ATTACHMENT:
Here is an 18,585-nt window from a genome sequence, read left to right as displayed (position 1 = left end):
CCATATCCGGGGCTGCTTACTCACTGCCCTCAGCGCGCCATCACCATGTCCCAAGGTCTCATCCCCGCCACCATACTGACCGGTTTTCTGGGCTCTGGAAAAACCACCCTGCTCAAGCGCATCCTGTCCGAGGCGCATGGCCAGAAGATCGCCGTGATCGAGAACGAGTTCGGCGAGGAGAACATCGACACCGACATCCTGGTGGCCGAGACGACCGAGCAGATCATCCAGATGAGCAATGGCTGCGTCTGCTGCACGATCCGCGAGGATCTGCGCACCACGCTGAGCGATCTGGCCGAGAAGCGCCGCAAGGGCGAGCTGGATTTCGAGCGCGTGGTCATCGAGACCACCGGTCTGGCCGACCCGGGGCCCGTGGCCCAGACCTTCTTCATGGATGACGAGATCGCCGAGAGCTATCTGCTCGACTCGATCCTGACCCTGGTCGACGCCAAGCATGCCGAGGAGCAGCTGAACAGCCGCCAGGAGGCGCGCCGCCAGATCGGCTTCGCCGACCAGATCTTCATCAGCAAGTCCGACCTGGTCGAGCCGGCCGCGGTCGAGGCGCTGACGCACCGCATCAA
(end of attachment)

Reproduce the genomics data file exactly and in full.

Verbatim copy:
Here is an 18,585-nt window from a genome sequence, read left to right as displayed (position 1 = left end):
CCATATCCGGGGCTGCTTACTCACTGCCCTCAGCGCGCCATCACCATGTCCCAAGGTCTCATCCCCGCCACCATACTGACCGGTTTTCTGGGCTCTGGAAAAACCACCCTGCTCAAGCGCATCCTGTCCGAGGCGCATGGCCAGAAGATCGCCGTGATCGAGAACGAGTTCGGCGAGGAGAACATCGACACCGACATCCTGGTGGCCGAGACGACCGAGCAGATCATCCAGATGAGCAATGGCTGCGTCTGCTGCACGATCCGCGAGGATCTGCGCACCACGCTGAGCGATCTGGCCGAGAAGCGCCGCAAGGGCGAGCTGGATTTCGAGCGCGTGGTCATCGAGACCACCGGTCTGGCCGACCCGGGGCCCGTGGCCCAGACCTTCTTCATGGATGACGAGATCGCCGAGAGCTATCTGCTCGACTCGATCCTGACCCTGGTCGACGCCAAGCATGCCGAGGAGCAGCTGAACAGCCGCCAGGAGGCGCGCCGCCAGATCGGCTTCGCCGACCAGATCTTCATCAGCAAGTCCGACCTGGTCGAGCCGGCCGCGGTCGAGGCGCTGACGCACCGCATCAA